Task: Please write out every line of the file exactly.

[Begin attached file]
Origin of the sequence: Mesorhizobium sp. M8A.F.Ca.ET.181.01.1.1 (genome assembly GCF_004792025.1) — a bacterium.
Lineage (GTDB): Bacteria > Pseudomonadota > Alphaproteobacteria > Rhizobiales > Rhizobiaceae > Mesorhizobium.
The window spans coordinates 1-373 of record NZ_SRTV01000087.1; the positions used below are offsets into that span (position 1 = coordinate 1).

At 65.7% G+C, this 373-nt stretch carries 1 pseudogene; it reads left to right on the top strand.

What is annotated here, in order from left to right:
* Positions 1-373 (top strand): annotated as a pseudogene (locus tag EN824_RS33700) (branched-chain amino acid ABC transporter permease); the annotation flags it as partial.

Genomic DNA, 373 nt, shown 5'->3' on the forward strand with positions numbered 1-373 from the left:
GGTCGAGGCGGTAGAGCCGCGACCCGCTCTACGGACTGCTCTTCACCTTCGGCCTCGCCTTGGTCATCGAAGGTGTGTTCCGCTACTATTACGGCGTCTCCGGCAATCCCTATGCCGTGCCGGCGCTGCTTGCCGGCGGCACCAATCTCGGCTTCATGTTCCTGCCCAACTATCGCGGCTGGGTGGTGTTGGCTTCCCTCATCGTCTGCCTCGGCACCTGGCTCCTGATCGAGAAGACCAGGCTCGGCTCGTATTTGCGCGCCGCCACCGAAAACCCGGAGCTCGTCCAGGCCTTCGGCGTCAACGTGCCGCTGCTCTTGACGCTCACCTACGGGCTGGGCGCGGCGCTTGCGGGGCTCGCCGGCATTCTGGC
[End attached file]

Origin of the sequence: Mesorhizobium sp. M8A.F.Ca.ET.181.01.1.1 (genome assembly GCF_004792025.1) — a bacterium.
Lineage (GTDB): Bacteria > Pseudomonadota > Alphaproteobacteria > Rhizobiales > Rhizobiaceae > Mesorhizobium.
The window spans coordinates 1-373 of record NZ_SRTV01000087.1; the positions used below are offsets into that span (position 1 = coordinate 1).

At 65.7% G+C, this 373-nt stretch carries 1 pseudogene; it reads left to right on the top strand.

What is annotated here, in order from left to right:
* Positions 1-373 (top strand): annotated as a pseudogene (locus tag EN824_RS33700) (branched-chain amino acid ABC transporter permease); the annotation flags it as partial.

Genomic DNA, 373 nt, shown 5'->3' on the forward strand with positions numbered 1-373 from the left:
GGTCGAGGCGGTAGAGCCGCGACCCGCTCTACGGACTGCTCTTCACCTTCGGCCTCGCCTTGGTCATCGAAGGTGTGTTCCGCTACTATTACGGCGTCTCCGGCAATCCCTATGCCGTGCCGGCGCTGCTTGCCGGCGGCACCAATCTCGGCTTCATGTTCCTGCCCAACTATCGCGGCTGGGTGGTGTTGGCTTCCCTCATCGTCTGCCTCGGCACCTGGCTCCTGATCGAGAAGACCAGGCTCGGCTCGTATTTGCGCGCCGCCACCGAAAACCCGGAGCTCGTCCAGGCCTTCGGCGTCAACGTGCCGCTGCTCTTGACGCTCACCTACGGGCTGGGCGCGGCGCTTGCGGGGCTCGCCGGCATTCTGGC